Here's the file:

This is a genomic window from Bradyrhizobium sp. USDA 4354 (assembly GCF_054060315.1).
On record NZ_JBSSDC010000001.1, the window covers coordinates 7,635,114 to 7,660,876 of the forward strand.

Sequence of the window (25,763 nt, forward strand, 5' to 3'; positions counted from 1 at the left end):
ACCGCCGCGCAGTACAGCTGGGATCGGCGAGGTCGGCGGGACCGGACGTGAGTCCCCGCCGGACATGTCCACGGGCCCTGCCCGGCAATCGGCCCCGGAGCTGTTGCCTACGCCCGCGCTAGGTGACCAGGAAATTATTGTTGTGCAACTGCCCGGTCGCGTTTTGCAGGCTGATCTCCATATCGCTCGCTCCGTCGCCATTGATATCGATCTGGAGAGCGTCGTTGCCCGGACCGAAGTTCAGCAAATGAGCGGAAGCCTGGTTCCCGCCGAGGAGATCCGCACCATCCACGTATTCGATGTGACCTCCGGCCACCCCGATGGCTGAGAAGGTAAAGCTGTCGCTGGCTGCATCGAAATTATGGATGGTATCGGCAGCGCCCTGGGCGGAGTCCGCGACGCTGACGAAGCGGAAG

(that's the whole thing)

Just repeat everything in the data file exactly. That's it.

This is a genomic window from Bradyrhizobium sp. USDA 4354 (assembly GCF_054060315.1).
On record NZ_JBSSDC010000001.1, the window covers coordinates 7,635,114 to 7,660,876 of the forward strand.

Sequence of the window (25,763 nt, forward strand, 5' to 3'; positions counted from 1 at the left end):
ACCGCCGCGCAGTACAGCTGGGATCGGCGAGGTCGGCGGGACCGGACGTGAGTCCCCGCCGGACATGTCCACGGGCCCTGCCCGGCAATCGGCCCCGGAGCTGTTGCCTACGCCCGCGCTAGGTGACCAGGAAATTATTGTTGTGCAACTGCCCGGTCGCGTTTTGCAGGCTGATCTCCATATCGCTCGCTCCGTCGCCATTGATATCGATCTGGAGAGCGTCGTTGCCCGGACCGAAGTTCAGCAAATGAGCGGAAGCCTGGTTCCCGCCGAGGAGATCCGCACCATCCACGTATTCGATGTGACCTCCGGCCACCCCGATGGCTGAGAAGGTAAAGCTGTCGCTGGCTGCATCGAAATTATGGATGGTATCGGCAGCGCCCTGGGCGGAGTCCGCGACGCTGACGAAGCGGAAG